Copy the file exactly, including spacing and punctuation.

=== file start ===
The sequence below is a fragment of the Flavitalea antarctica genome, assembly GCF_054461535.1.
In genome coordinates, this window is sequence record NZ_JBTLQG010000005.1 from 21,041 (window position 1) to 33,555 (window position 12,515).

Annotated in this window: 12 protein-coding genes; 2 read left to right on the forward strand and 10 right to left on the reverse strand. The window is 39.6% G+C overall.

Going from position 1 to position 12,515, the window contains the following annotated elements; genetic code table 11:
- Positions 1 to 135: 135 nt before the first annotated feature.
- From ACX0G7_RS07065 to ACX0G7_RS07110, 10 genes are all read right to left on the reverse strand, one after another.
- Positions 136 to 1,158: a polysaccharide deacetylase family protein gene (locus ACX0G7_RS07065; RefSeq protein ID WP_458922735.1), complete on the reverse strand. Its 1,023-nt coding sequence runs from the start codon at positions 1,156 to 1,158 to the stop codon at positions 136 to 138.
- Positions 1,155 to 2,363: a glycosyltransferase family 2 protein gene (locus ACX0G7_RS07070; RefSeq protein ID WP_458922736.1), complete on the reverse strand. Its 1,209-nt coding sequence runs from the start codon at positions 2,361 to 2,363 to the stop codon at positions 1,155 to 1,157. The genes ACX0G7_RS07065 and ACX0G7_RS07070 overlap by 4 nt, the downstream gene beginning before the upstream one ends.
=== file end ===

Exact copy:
The sequence below is a fragment of the Flavitalea antarctica genome, assembly GCF_054461535.1.
In genome coordinates, this window is sequence record NZ_JBTLQG010000005.1 from 21,041 (window position 1) to 33,555 (window position 12,515).

Annotated in this window: 12 protein-coding genes; 2 read left to right on the forward strand and 10 right to left on the reverse strand. The window is 39.6% G+C overall.

Going from position 1 to position 12,515, the window contains the following annotated elements; genetic code table 11:
- Positions 1 to 135: 135 nt before the first annotated feature.
- From ACX0G7_RS07065 to ACX0G7_RS07110, 10 genes are all read right to left on the reverse strand, one after another.
- Positions 136 to 1,158: a polysaccharide deacetylase family protein gene (locus ACX0G7_RS07065; RefSeq protein ID WP_458922735.1), complete on the reverse strand. Its 1,023-nt coding sequence runs from the start codon at positions 1,156 to 1,158 to the stop codon at positions 136 to 138.
- Positions 1,155 to 2,363: a glycosyltransferase family 2 protein gene (locus ACX0G7_RS07070; RefSeq protein ID WP_458922736.1), complete on the reverse strand. Its 1,209-nt coding sequence runs from the start codon at positions 2,361 to 2,363 to the stop codon at positions 1,155 to 1,157. The genes ACX0G7_RS07065 and ACX0G7_RS07070 overlap by 4 nt, the downstream gene beginning before the upstream one ends.